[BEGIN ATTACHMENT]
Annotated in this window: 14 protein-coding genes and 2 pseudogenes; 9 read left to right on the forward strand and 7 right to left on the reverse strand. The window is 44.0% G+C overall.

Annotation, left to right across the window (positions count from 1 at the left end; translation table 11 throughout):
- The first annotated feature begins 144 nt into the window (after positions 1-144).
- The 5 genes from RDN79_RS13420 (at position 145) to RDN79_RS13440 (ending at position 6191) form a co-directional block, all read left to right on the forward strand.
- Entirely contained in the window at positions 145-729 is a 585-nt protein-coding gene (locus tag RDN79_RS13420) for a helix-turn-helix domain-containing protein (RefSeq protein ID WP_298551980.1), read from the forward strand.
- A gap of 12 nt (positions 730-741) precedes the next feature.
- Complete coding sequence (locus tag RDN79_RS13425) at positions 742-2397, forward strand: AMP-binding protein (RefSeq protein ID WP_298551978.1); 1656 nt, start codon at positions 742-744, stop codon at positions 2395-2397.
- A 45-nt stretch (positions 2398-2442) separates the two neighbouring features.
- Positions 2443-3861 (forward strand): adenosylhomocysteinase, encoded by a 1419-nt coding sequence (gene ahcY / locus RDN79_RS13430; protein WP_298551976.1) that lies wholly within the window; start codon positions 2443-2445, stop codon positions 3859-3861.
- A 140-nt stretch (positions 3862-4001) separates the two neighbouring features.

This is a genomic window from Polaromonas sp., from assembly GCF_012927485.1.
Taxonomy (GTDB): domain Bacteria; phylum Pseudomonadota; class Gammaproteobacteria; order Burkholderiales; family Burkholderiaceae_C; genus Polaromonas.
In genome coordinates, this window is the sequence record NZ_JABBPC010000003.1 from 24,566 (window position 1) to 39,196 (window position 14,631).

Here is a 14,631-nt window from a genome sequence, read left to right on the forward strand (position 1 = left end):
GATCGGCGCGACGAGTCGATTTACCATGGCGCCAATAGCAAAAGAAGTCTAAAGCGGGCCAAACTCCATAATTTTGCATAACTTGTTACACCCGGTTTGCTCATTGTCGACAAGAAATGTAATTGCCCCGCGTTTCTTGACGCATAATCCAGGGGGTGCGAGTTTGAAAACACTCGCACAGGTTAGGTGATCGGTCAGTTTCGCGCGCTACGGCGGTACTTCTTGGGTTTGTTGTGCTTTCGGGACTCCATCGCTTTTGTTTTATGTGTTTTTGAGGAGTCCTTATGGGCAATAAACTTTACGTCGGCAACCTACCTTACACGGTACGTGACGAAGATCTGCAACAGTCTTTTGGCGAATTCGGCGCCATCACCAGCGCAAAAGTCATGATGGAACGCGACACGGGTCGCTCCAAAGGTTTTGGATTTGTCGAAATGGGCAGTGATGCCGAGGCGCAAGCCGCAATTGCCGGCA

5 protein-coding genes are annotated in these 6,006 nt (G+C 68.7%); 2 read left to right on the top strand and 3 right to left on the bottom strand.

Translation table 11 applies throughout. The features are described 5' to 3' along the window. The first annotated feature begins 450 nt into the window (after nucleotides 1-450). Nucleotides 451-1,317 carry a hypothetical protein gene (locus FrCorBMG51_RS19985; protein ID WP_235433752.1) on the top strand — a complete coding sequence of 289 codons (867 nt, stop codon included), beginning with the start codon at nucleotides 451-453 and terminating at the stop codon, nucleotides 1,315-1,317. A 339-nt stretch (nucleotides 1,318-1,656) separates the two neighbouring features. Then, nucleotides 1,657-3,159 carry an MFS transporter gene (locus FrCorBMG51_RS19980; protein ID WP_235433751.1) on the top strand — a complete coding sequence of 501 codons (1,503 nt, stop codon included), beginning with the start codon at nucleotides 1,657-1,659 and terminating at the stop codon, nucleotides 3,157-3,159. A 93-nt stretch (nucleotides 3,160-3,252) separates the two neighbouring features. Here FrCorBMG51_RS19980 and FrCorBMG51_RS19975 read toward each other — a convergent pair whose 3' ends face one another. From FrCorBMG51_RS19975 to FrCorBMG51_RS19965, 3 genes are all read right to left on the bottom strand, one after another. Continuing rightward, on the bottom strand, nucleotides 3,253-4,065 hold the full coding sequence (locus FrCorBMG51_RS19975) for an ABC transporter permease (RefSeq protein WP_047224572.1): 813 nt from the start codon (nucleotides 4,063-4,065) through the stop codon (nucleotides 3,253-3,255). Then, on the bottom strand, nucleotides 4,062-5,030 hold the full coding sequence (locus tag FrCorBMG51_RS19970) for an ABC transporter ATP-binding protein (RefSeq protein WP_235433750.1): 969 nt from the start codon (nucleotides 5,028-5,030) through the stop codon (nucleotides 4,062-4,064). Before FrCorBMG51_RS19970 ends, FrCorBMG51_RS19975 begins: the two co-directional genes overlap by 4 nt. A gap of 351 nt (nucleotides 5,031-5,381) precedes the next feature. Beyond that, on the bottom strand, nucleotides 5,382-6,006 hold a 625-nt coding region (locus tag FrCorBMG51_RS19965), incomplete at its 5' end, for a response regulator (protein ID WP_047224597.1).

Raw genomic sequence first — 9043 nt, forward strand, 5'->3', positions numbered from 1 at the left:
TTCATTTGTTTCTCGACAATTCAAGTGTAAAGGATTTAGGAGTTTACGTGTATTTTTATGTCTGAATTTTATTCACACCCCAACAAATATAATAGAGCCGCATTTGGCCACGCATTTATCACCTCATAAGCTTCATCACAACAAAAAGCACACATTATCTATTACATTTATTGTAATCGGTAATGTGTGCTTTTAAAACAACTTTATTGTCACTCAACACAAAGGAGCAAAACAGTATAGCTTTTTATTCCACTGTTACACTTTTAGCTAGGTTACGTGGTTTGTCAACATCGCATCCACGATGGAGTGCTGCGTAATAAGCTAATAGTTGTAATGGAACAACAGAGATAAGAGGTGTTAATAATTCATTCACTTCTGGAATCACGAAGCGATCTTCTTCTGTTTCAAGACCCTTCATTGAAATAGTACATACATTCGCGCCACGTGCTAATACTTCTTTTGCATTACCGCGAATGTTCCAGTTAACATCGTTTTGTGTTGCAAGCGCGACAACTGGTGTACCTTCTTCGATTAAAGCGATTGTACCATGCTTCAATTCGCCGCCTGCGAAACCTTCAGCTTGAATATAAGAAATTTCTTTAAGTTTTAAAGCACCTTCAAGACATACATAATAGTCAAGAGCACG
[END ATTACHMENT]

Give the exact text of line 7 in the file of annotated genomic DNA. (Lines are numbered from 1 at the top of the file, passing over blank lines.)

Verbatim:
- Complete coding sequence (locus tag RDN79_RS13425) at positions 742-2397, forward strand: AMP-binding protein (RefSeq protein ID WP_298551978.1); 1656 nt, start codon at positions 742-744, stop codon at positions 2395-2397.